Jaw displacement and phrasal stress in Mandarin Chinese

Donna Erickson, Ray Iwata, Atsuo Suemitsu

´╗┐Spoken languages have rhythmic structures, often phonologically described in terms of the metrical phrasal stress patterns of that language [1, 2, 3, 4]. Recent studies with English, Japanese, and Spanish suggest that rhythmic phrasal stress patterns are articulated by syllable to syllable jaw displacement variations, with concomitant syllable to syllable changes in vocal tract resonance frequencies, especially F1[5, 6, 7, 8, 9, 10, 11]. Moreover, the jaw and F1 patterns match the hierarchical (metrical) structure of the particular language. Inspired by these cross-linguistic findings, we investigate Mandarin Chinese to see if a tonal language also shows patterns of jaw displacement/F1 reflecting phrasal stress/hierarchical groupings of syllables. Acoustic and electromagnetic articulatory recordings of jaw displacement of 6 Mandarin Chinese speakers were analyzed. The results indicate that jaw displacement increases for phrase-final syllables, and optionally for phrase-initial syllables, regardless of lexical tone, with acoustic consequences of increased F1/duration, but not increased intensity or F0.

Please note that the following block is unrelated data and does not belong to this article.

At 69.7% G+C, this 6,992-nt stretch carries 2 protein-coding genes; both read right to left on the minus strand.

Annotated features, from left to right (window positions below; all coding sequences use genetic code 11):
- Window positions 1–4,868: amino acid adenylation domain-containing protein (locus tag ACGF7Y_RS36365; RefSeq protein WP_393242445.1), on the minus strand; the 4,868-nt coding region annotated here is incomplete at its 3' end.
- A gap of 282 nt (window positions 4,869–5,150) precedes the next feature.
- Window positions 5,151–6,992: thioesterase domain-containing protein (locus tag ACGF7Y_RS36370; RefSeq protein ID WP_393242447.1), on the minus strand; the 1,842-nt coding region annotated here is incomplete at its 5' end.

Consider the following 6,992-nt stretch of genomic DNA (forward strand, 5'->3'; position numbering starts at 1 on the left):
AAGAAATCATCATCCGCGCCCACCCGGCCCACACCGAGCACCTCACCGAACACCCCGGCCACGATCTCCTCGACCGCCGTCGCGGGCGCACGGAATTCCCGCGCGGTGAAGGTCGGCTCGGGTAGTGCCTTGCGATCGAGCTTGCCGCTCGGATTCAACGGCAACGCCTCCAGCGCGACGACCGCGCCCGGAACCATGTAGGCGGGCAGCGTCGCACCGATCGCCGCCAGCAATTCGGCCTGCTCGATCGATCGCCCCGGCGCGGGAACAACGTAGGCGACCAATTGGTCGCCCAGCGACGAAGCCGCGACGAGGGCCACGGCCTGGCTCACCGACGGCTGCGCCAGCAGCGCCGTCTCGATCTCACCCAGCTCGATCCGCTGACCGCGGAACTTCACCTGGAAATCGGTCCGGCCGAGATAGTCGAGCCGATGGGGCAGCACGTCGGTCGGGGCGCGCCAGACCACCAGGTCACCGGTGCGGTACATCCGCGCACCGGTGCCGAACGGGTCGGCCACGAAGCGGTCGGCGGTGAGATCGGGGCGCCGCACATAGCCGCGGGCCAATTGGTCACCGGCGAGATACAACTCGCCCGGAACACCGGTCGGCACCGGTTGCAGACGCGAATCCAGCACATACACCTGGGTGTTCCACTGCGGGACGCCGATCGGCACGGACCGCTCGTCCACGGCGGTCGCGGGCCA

DOI: 10.21437/TAL.2016-14

Cite as

Erickson, D., Iwata, R., Suemitsu, A. (2016) Jaw displacement and phrasal stress in Mandarin Chinese. Proc. Tonal Aspects of Languages 2016, 65-69.

author={Donna Erickson and Ray Iwata and Atsuo Suemitsu},
title={Jaw displacement and phrasal stress in Mandarin Chinese},
booktitle={Tonal Aspects of Languages 2016},